Alan C. Bugbee ’48

Alan C. Bugbee ’48 died on March 12, 2019, in West Simsbury, Connecticut. 

(The following was published in The Hartford Courant on March 17, 2019:)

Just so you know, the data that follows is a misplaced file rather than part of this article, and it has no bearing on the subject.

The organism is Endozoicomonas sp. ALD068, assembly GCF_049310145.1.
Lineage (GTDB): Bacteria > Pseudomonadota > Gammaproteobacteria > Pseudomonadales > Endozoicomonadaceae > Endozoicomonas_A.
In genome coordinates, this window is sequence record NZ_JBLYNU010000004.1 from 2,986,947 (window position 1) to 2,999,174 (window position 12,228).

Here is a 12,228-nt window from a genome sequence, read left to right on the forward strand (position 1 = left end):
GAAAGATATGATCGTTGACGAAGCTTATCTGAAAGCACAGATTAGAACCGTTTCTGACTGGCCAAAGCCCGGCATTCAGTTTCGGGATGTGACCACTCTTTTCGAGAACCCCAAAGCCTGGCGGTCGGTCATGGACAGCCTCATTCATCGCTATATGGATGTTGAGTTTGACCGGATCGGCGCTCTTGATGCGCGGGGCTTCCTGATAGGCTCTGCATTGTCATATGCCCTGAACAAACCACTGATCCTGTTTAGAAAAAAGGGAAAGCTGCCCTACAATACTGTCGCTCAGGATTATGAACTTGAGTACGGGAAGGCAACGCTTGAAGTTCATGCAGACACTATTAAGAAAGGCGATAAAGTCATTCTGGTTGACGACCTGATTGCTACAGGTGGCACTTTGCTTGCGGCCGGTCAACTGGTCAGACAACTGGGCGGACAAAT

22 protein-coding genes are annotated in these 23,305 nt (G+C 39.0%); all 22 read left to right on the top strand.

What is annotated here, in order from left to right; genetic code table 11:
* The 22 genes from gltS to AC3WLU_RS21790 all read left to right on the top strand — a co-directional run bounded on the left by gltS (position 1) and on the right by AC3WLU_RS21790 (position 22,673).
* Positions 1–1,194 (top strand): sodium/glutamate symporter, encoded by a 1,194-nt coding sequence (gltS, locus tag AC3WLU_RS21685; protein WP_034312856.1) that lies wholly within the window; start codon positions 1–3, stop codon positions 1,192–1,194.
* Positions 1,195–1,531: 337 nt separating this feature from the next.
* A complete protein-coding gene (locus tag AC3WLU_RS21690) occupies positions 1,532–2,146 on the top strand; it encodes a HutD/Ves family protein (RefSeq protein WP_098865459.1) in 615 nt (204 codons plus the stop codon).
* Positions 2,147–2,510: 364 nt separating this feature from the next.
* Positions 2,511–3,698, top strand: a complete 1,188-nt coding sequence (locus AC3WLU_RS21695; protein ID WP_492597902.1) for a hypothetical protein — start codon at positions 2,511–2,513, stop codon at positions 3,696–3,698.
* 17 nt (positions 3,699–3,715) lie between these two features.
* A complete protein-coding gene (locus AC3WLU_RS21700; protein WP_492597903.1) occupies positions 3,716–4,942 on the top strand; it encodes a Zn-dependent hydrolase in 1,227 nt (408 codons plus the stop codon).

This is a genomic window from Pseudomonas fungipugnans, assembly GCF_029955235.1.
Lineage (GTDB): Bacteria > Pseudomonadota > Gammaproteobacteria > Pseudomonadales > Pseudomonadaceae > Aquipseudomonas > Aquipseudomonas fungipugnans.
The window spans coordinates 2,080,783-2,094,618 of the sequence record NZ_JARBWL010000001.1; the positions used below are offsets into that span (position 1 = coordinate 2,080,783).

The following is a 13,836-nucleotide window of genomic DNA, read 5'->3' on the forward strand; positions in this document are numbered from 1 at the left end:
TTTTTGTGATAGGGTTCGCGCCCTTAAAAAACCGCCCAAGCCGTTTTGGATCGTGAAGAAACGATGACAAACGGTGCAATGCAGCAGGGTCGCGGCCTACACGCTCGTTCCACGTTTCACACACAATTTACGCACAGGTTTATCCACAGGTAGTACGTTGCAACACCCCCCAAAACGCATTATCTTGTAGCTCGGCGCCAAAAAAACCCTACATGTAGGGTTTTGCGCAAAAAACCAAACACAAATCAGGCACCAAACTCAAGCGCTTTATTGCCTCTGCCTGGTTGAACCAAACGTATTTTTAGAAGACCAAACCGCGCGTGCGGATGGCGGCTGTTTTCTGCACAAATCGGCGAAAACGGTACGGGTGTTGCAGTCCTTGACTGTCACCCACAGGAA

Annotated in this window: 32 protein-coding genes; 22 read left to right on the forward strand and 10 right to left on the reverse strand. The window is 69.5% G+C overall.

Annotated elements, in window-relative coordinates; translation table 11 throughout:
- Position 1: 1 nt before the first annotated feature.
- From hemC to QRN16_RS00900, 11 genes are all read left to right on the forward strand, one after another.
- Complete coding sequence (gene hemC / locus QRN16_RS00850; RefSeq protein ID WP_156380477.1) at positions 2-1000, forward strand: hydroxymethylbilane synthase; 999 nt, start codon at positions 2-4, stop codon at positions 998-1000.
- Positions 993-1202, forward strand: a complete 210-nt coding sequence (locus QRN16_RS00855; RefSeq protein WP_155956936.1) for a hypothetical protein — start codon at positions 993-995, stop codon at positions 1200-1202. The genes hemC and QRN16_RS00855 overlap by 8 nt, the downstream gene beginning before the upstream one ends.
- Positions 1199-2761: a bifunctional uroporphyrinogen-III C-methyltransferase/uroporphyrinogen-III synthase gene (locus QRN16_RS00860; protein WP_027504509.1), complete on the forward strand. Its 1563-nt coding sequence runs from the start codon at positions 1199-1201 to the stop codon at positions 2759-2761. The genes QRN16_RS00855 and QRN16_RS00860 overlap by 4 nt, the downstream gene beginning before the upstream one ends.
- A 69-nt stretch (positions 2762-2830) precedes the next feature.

Alan C. Bugbee passed away early March 12th at his home in West Simsbury after a slow decline due to congestive heart failure. He leaves behind his adoring family and a host of friends and admirers that he gathered during his nearly ninety-two years. He was the son of Percy and Wilhelmina Bugbee and was raised in Winchester, Massachusetts. He graduated from high school at age sixteen and attended Bowdoin College until he was old enough to join the Navy. He served as a gunner’s mate on the light cruiser USS Fargo in WWII. After the war, he resumed his education at Bowdoin and during a summer job in Atlantic City met Patricia Towle from Allentown, Penn., on a blind date. They married in 1949 and had a truly wonderful partnership. She died in 2000 and he missed her the rest of his life. Alan worked for Penton Publishing Company for forty-two years selling advertising space in Machine Design magazine. He chose Simsbury as a home base in 1954. He was respected as a man of brilliance, honesty and integrity not only by his customers, but by his competitors. He had many and varied interests and hobbies, often centered around woodworking. He designed and built a dream workshop in the woods behind his house and filled it with machinery he got from industrial auctions. He used it to craft everything from furniture, to kaleidoscopes, to intricately carved stamp holders. He collected over 4,000 samples of rare woods from all over the world. He was involved in many clubs and was so trustworthy he was often elected treasurer. He especially enjoyed the Ornamental Turners International, the New England Model Engineers Society, the International Wood Collectors Society and the Cruiser Sailor’s Association. He attended and worked at the Retired Men’s monthly luncheons. He was a voracious reader and absorbed several books a week. He had an astonishing breadth of knowledge. Alan’s generosity was legendary. He volunteered for Meals on Wheels for over twenty years. He was an Investor Angel at the Simsbury Public Library and used his woodworking skills to make carts for the annual book sale, the wooden blocks for the children’s library, and the base for the antique dollhouse cabinet. He donated money to myriad worthy causes, usually anonymously. In their younger years, he and Pat were founding members of the Hopmeadow Country Club and the Hopbrook Tennis Club. He was generous even after death, as he has donated his body to the UConn medical school to help train future doctors. He was predeceased by his beloved wife Pat and his brother Richard. He leaves his son Alan, Jr. (“Ace”) and wife Pam of Lewes, Delaware, his daughter Nancy of Simsbury, his son Peter of Glastonbury, his sister Margery of Plymouth, Mass., and several nieces and nephews. Alan was brilliant yet modest, successful yet generous, practical yet fair, a true gentleman and member of the “Greatest Generation.” He was an exceptional human being who will be sorely missed.

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